Monday, January 22, 2007

Mayor pledges clean campaign

Where is this 'pledge' exactly? Is it a headline, or a real promise? And, what if the promise is broken? Then what?
Ravenstahl pledges clean campaign - Pittsburgh Tribune-Review
If the pledge can't be put into the news article, I'm not sure how we can expect the thing to be followed.

To promise a clean campaign is much like a redd up campaign.

The League of Women Voters is as spicy as ginger. The pledge that they offer is not that bold as they are not that bold. Expect pledge breakers to be scolded with a frownie after lunch.

I can't rant in a negative way because the pledge is a nice step, and because I'm slated to speak to the League of Women Voter's meeting this weekend on How To Run for Public Office.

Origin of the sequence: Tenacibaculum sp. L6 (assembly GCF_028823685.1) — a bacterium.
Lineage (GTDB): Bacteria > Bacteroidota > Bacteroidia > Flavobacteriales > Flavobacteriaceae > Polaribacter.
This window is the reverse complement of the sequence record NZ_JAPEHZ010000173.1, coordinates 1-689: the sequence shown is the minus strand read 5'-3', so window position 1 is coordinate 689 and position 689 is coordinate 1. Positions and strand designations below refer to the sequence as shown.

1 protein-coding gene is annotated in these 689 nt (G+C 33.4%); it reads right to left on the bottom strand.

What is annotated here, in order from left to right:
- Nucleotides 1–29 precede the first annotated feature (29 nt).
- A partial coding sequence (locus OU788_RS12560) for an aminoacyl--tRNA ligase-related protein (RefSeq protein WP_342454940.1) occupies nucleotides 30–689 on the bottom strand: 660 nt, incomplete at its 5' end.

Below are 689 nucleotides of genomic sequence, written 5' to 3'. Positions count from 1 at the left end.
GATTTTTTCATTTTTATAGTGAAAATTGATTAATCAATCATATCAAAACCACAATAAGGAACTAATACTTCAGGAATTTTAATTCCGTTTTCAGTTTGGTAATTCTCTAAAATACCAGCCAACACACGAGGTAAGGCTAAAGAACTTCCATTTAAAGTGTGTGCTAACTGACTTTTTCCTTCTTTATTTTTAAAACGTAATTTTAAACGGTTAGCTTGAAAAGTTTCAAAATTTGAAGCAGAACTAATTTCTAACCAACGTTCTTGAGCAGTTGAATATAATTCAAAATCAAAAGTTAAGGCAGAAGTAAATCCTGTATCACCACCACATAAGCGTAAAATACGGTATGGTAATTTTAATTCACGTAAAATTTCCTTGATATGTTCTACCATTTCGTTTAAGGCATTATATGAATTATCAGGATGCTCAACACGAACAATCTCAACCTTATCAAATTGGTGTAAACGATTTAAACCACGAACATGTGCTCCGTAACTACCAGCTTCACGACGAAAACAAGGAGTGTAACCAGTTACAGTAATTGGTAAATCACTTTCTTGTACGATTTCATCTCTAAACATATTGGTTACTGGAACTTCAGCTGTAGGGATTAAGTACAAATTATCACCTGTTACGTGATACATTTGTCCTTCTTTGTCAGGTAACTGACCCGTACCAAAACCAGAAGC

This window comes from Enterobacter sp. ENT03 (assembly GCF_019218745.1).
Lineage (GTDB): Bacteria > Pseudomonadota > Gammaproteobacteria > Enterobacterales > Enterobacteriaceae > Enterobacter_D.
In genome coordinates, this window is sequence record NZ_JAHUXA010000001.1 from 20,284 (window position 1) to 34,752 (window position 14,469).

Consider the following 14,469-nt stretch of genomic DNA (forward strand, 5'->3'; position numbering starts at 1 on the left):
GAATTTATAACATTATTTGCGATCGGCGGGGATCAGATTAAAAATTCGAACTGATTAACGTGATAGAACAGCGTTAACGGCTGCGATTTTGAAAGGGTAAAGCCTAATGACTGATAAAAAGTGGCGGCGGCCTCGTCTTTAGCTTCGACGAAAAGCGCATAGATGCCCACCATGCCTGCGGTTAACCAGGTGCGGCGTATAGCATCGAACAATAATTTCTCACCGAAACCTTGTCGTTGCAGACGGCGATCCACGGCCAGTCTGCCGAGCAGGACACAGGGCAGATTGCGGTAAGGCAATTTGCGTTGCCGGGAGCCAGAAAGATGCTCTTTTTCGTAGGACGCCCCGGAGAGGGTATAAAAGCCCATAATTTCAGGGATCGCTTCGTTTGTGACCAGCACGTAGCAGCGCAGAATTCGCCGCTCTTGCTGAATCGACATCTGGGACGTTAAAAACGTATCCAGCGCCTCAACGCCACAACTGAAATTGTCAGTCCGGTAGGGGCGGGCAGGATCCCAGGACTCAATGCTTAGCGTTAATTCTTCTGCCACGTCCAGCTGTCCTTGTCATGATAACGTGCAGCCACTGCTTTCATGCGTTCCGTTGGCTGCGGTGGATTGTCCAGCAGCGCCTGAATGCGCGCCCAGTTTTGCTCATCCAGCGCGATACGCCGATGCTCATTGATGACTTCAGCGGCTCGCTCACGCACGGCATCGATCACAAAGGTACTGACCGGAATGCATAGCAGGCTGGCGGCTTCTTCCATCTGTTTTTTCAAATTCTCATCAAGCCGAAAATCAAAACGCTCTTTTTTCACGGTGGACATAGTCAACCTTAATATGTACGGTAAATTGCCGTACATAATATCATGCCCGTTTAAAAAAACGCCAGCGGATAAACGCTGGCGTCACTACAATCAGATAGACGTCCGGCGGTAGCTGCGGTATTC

I'd like a pledge with the media. I'd like a pledge with the parties. I'd like a pledge with the unions. When the fur flies, the ones on the stump can generally shrug and say that it wasn't his fault. Michael Diven and Wayne Fontana were negative as hell. They didn't sign such a pledge, but if they had, they just give an excuse that the money flowed from other political sources, not their direct campaigns.

By the way, the League of Women Voters as well as the non-partisan watchdog thingie org that came out in 2005 spring were asked to engage in elections beyond the mayor's race primary. But, they choose to stick to the knitting, go after the headline and not rock the boat in other races in our region.

What statements would you like to see in a pledge?

1 comment:

Anonymous said...

The mayor should REDD UP his office by ridding itself of the O'Connor holdovers. The office staff should never be the story.